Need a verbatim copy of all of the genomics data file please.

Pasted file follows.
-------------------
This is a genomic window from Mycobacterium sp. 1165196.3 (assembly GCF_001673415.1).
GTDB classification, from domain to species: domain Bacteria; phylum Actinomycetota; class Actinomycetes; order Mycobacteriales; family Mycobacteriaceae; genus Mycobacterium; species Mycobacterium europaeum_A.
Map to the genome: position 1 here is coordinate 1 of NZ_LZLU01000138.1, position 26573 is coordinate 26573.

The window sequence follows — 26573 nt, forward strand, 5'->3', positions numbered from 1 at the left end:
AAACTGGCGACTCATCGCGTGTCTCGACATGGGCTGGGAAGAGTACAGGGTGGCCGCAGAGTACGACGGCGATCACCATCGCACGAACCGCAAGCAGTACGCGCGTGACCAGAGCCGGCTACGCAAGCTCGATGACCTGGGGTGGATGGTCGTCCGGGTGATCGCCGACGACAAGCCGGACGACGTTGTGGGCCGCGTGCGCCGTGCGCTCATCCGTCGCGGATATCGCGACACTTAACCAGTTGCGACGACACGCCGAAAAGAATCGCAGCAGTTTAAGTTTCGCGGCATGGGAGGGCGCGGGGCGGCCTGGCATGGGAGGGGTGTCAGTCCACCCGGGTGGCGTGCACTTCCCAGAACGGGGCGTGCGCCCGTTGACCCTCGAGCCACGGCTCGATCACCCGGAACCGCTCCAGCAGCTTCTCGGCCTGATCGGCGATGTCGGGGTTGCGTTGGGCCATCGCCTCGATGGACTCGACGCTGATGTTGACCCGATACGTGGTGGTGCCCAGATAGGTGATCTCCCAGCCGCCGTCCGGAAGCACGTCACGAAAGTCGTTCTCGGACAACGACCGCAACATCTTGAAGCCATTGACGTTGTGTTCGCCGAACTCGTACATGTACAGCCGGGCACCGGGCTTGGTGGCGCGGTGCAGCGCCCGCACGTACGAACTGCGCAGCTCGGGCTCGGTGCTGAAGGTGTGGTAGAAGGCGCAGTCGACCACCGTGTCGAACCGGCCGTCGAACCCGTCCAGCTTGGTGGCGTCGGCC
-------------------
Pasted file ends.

This is a genomic window from Mycobacterium sp. 1165196.3 (assembly GCF_001673415.1).
GTDB classification, from domain to species: domain Bacteria; phylum Actinomycetota; class Actinomycetes; order Mycobacteriales; family Mycobacteriaceae; genus Mycobacterium; species Mycobacterium europaeum_A.
Map to the genome: position 1 here is coordinate 1 of NZ_LZLU01000138.1, position 26573 is coordinate 26573.

The window sequence follows — 26573 nt, forward strand, 5'->3', positions numbered from 1 at the left end:
AAACTGGCGACTCATCGCGTGTCTCGACATGGGCTGGGAAGAGTACAGGGTGGCCGCAGAGTACGACGGCGATCACCATCGCACGAACCGCAAGCAGTACGCGCGTGACCAGAGCCGGCTACGCAAGCTCGATGACCTGGGGTGGATGGTCGTCCGGGTGATCGCCGACGACAAGCCGGACGACGTTGTGGGCCGCGTGCGCCGTGCGCTCATCCGTCGCGGATATCGCGACACTTAACCAGTTGCGACGACACGCCGAAAAGAATCGCAGCAGTTTAAGTTTCGCGGCATGGGAGGGCGCGGGGCGGCCTGGCATGGGAGGGGTGTCAGTCCACCCGGGTGGCGTGCACTTCCCAGAACGGGGCGTGCGCCCGTTGACCCTCGAGCCACGGCTCGATCACCCGGAACCGCTCCAGCAGCTTCTCGGCCTGATCGGCGATGTCGGGGTTGCGTTGGGCCATCGCCTCGATGGACTCGACGCTGATGTTGACCCGATACGTGGTGGTGCCCAGATAGGTGATCTCCCAGCCGCCGTCCGGAAGCACGTCACGAAAGTCGTTCTCGGACAACGACCGCAACATCTTGAAGCCATTGACGTTGTGTTCGCCGAACTCGTACATGTACAGCCGGGCACCGGGCTTGGTGGCGCGGTGCAGCGCCCGCACGTACGAACTGCGCAGCTCGGGCTCGGTGCTGAAGGTGTGGTAGAAGGCGCAGTCGACCACCGTGTCGAACCGGCCGTCGAACCCGTCCAGCTTGGTGGCGTCGGCC